our youth

Our Youth! Why Should We Worry? Part 2

Our Youth

dr-sibtain-panjwaniThe writer, Dr. Sibtain Panjwani (London, United Kingdom) qualified as a dentist and obtained his MA in Medical Law and Ethics and a PhD in Law, after which he went on to work closely with Marhum Mulla Asgherali M M Jaffer at the World Federation.


The fourth area to focus is one of diversity within the younger generation of our own KSI Muslim community. When we address the issue of our youth, we need to, at the outset, distinguish that whilst they may share a common age range, they may not necessarily all have the same needs. Therefore, we need to realize that there is wide diversity amongst our own youth and so their needs can also be very different. The differences may not only be at the level of practice (i.e. Imambada or non-Imambada attendee type of youth) but the differences may reside into many other areas. For example:

  1. Commitment to principles of Islam, for example, being a person who wears hijab vs. one who is practicing but doesn’t wear hijab and their experiences within the community.
  2. A youth from our community, say from East Africa who immigrated to UK as a child or born in the UK has different experiences in life and needs compared to someone who came to the UK as a student from East Africa or the India/Pakistan or as a refugee from Somalia in the late 1990’s or now from Yemen.
  3. A youth from our community who speaks or understand languages beside English such as Gujarati, French, Kutchi, Swahili, Urdu and who has travelled will have totally different experiences than someone who was born and raised and never travelled outside of UK and only speaks English.
  4. The life experiences, needs, aspirations, and ways to support a youth who lives in a low income family will be totally different compared to youth from the well-off family.
  5. Our youth who drop out of the secondary school or college have different needs than those who go on to complete university.

Dissecting these diverse needs in our own community is essential to understanding the extent of diversity and the size of the youth population which we are trying to reach out to. Coupled with this, we also have to be aware that our youth interact with many other youth from different Muslim and Non Muslim Communities as well other cultural and ethnic and religious background. So, we also need to understand that diverse youth communities exist in the UK which will directly or indirectly influence our youth. 

When we address the needs of our youth, the first question should be which youth are we considering? Are we cognizant of the fact that there is such diversity of youth out there? Sadly, we have not, as yet, carried out research based on the above type of questions or scenario. As a result, our understanding on this issue is superficial at best and our actions can be counterproductive at worst, particularly when our youth have to cope with challenges specific to their religious and cultural identity within the current geopolitical context.


Fifth, we also need to focus seriously on the anecdotal evidences of the challenges faced by the youth themselves in our own KSI Muslim community. These were picked up from talking to the youth in the community. For example:

  1. Lack of support in terms of effective and confidential counselling for the youth within the Jamaat infrastructure.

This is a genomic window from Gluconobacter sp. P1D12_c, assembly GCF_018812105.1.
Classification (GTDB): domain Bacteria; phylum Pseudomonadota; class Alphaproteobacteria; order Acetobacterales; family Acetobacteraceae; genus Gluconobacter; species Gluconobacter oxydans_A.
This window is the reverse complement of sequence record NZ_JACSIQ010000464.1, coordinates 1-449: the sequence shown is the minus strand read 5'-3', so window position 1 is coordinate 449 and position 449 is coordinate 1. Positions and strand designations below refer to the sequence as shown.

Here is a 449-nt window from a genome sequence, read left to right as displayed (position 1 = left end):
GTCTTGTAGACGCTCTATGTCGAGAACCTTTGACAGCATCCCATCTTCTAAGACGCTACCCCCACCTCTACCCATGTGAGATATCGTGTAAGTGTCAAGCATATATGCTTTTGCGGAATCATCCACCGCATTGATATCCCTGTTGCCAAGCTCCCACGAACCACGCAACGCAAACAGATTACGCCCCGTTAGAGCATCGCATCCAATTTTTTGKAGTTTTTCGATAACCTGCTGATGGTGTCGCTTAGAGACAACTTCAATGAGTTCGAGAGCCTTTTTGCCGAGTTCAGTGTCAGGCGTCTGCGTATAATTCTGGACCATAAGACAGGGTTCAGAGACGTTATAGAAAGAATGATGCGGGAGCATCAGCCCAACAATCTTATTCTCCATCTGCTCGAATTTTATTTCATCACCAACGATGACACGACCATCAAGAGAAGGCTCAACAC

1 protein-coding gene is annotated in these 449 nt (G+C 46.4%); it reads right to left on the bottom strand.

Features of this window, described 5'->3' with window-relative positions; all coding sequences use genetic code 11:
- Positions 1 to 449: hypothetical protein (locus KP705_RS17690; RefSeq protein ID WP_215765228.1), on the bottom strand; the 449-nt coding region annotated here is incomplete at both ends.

2. Some also express their difficulties to overcome the peer pressure to participate in activities that conflict with the Islamic beliefs. This has led some youth to secretly explore the society through different mediums.
  3. Many of our girls experience Islamophobic pressure due to the fact that they wear hijab. At times, the hijab is compromised.
  4. Lack of understanding of the complex challenges of our time means that some speakers/lecturers are not able to provide relevant answers to provide answers to the questions that the youth have
  5. There is also a perceived intra-community issue in that they feel frustrated over being neglected and not being considered in the development process of the community.
  6. There is also an external community issue in that they are frustrated  by the view of their peers outside of the community which disrespects Islam and the Muslim community.
  7. They feel it is an uphill struggle to maintain their values and beliefs in public. Therefore, they live in a bubble between their parents’ cultures and mainstream culture which forces the youth unconsciously to resolve this conflict by developing dual identities. The youth may display a religious and cultural identity at home while playing the ‘British’ identity to fit within their peers.
  8. Our communities’ often strict segregation policies even when religiously permissible result in the lack of opportunities for young people to engage in religiously appropriate gender interaction for the purposes of marriage and open dialogue.

Concluding Thoughts

In conclusion, in order to overcome the aforementioned challenges, we must utilise our capital and human resources in the community – parents, madrasah teachers, scholars, leaders and professionals all have a role to play in nurturing a spiritual, critical-minded, skilled and confident next generation. We must realise that one solution does not fit all. Some people will come closer to Islam through lectures, while others through spirituality, while others through community activism, while others through sports. A lot needs to be done but the means to achieve it in terms of processes are already present within our institutional infrastructure be it Jamaat, Regional Federation or World Federation. What we need is to be critical of what we know about youths and then have the determination to collectively implement successful programs to meet their needs.

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